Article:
A commonly heard grouse of the Kotagiri residents is the lack of a solid waste management system. There are several open dump sites near these residential layouts. Wild animals are attracted by food waste and are often seen lingering around or rummaging through the waste. “We do not have a designated space for waste disposal, so we dispose it near the forest,” said Ramajayam. “A lot of wild boars come to eat that.”
Sreedevi, a resident of Krishna Pudur, a colony of largely sanitation workers, concurred. “We dump waste in the stream,” she said. A stream that passes through the colony, a source of drinking water, is seen filled with plastic and other waste. Residents also demand toilets. “Women have to openly defecate before sunrise or after sunset for privacy. There are snakes everywhere. A porcupine almost attacked a woman,” informed another resident, Kannagi. Unofficial records sourced from the non-profit Keystone Foundation that works on mitigating human-wildlife conflict (HWC) in Kotagiri said that only around 30 percent of the households here have toilets.
“We get a case a month on an average and it is mostly gaur or wild boar,” said Dr. Anbu Murugan, assistant surgeon at Kotagiri taluk government hospital, when asked about the frequency of medical cases the hospital gets by way of negative interactions with animals. “I’m treating two cases of forearm fracture from gaur attacks — a woman tea worker and a man who accidentally got in the middle of a herd of gaurs.”
Kannigadevi Colony, a residential colony of a little over 500 people, is a landmark in Kotagiri town for a legacy landfill. It is to this colony that all the waste from the town goes. A narrow road that barely fits a car, lined with severed heads of chickens and feathers, leads us to the landfill. Raptors, crows, and herons are seen hovering over it and the air is thick with the smell of rotting waste. Residents say that the stench gets unbearable during rain. “This landfill has been there even before the colony came up 40 years ago, said Thangadurai, a resident. “Earlier, there was very little waste. But now, with the increasing population, the waste is also increasing.” Census records from 2011 show that the population in the Nilgiris has increased by almost 20 percent since 1981.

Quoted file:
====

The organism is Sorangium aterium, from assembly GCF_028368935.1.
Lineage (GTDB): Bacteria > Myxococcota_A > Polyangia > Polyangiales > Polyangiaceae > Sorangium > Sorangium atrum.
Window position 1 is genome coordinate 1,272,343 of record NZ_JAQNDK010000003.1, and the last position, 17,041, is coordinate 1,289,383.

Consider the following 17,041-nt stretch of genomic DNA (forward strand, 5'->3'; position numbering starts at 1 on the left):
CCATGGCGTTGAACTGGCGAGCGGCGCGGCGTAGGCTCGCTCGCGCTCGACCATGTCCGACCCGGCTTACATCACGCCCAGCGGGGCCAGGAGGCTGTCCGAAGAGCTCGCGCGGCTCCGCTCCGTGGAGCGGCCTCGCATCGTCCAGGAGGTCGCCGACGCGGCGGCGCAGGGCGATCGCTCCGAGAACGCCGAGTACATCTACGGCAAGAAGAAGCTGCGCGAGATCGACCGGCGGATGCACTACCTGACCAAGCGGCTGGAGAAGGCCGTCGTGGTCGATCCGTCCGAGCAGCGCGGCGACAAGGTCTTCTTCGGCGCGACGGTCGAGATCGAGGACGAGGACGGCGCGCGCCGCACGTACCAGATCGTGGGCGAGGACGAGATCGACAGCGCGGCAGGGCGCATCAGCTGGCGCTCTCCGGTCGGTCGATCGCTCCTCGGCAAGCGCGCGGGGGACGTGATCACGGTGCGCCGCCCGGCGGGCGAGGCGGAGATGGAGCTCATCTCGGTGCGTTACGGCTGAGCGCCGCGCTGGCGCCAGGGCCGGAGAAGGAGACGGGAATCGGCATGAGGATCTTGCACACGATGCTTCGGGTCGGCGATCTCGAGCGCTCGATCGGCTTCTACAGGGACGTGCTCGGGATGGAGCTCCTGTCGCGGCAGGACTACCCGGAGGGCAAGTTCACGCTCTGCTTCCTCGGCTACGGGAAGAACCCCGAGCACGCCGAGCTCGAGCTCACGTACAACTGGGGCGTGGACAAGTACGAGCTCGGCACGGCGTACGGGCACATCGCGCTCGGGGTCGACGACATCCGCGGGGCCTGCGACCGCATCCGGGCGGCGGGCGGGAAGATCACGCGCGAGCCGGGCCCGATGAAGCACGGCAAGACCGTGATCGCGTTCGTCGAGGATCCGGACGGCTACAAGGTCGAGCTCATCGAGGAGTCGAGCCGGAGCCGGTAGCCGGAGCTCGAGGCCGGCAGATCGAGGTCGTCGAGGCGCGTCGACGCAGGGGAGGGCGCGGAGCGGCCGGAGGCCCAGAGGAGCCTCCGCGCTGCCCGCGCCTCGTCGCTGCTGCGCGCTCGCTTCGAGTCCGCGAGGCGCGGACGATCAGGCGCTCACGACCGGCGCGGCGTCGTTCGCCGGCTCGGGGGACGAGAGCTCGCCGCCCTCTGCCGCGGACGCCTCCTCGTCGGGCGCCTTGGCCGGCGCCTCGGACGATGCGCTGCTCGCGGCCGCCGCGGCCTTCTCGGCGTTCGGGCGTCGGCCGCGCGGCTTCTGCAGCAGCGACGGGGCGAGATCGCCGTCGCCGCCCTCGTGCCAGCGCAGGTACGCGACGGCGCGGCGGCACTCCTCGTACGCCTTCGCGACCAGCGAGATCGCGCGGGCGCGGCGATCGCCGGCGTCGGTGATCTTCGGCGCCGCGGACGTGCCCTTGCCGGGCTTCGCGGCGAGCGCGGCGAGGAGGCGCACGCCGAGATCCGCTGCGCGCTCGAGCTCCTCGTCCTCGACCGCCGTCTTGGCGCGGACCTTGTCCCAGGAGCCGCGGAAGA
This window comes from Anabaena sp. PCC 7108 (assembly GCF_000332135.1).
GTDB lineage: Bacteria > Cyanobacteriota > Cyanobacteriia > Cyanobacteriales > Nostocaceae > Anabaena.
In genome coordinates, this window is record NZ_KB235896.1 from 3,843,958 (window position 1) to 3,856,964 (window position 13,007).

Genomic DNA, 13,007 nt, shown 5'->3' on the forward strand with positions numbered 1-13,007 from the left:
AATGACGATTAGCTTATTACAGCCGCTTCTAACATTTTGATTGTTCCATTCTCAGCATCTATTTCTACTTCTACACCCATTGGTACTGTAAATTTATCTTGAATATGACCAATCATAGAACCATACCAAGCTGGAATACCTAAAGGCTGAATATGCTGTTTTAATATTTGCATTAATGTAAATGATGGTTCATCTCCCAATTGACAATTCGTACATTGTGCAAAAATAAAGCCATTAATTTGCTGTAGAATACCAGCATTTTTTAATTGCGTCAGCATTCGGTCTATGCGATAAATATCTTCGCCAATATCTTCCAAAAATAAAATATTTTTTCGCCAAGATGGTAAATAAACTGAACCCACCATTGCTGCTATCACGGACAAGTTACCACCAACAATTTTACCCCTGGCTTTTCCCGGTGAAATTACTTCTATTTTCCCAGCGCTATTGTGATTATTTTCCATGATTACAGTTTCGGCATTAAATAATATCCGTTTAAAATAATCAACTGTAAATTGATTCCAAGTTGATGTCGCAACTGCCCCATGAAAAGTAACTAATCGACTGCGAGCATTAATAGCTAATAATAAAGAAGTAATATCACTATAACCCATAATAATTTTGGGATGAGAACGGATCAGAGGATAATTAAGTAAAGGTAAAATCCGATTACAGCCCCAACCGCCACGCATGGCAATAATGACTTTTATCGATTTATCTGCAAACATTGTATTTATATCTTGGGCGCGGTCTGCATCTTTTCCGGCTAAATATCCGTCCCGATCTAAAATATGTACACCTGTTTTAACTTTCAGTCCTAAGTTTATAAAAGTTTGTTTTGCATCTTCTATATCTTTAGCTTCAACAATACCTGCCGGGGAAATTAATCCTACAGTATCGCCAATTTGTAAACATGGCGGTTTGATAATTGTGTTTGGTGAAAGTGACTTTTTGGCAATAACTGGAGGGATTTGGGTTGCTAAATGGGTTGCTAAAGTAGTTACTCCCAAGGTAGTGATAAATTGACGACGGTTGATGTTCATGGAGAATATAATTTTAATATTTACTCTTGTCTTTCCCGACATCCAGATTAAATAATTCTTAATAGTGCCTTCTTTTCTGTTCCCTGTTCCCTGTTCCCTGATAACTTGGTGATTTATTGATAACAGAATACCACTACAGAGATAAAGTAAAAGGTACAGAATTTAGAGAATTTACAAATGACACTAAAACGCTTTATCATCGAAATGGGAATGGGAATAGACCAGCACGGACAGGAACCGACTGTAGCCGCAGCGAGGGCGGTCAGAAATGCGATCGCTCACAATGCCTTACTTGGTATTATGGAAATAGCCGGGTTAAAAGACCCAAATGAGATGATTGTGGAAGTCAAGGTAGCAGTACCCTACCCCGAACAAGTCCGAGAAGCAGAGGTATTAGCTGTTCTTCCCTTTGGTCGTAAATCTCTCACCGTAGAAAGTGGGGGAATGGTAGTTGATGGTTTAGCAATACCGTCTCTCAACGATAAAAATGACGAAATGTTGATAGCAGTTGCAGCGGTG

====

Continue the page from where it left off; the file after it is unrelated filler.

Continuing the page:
In 2011, torrential rains brought a portion of the landfill down, burying a family of three alive. The incident increased the demand to relocate the landfill. “Bears have started coming, as the smell of waste attracts them,” Thangadurai said. “We’ve asked them (authorities) to move it but they haven’t done anything.”.
The residents informed us that an anganwadi (child care centre) in the colony has been shut down due to frequent bear visits to the colony. Snakes like Russell’s vipers, previously not found in the highlands, are also being spotted in the Nilgiris, which experts believe could be due to a warming climate. Nilgiris District Forest Officer (DFO) Gowtham S. told Mongabay-India that open waste dumping sites are an issue and the department has taken notice of it and are in the process of finding a solution.
Animals Pay A Price Negotiating Space With Humans
Wild animals, meanwhile, seem to be getting more comfortable with human presence. Getting adapted to rapidly expanding human habitations, however, does not always work in their favour. Wild animals get killed or get hurt falling into open wells or being caught in snares. Kumar, the wildlife veterinarian, said that animal deaths from poisoning are also common. Post-mortems of certain animals have revealed plastic, cloths, and nylon ropes in their gut.
Despite increasing incidents of conflict with humans, Kotagiri does not have a wildlife veterinarian to call for action when a wild animal is in danger. A local veterinarian, who is not trained to handle wild animals, is often summoned to handle minor injuries. In cases of major injuries or cases that involve Schedule 1 species, a wildlife veterinarian from Mudumalai or Coimbatore, which are over 70 kilometres away, is brought. “Precious time is lost in saving the animal,” said conservation photographer Chandrasekar Das, who works with Keystone Foundation in animal rescue and human-wildlife conflict (HWC) mitigation. He recalled a case where a leopard caught in a snare was dead by the time the vet arrived from Mudumalai almost six hours after the incident.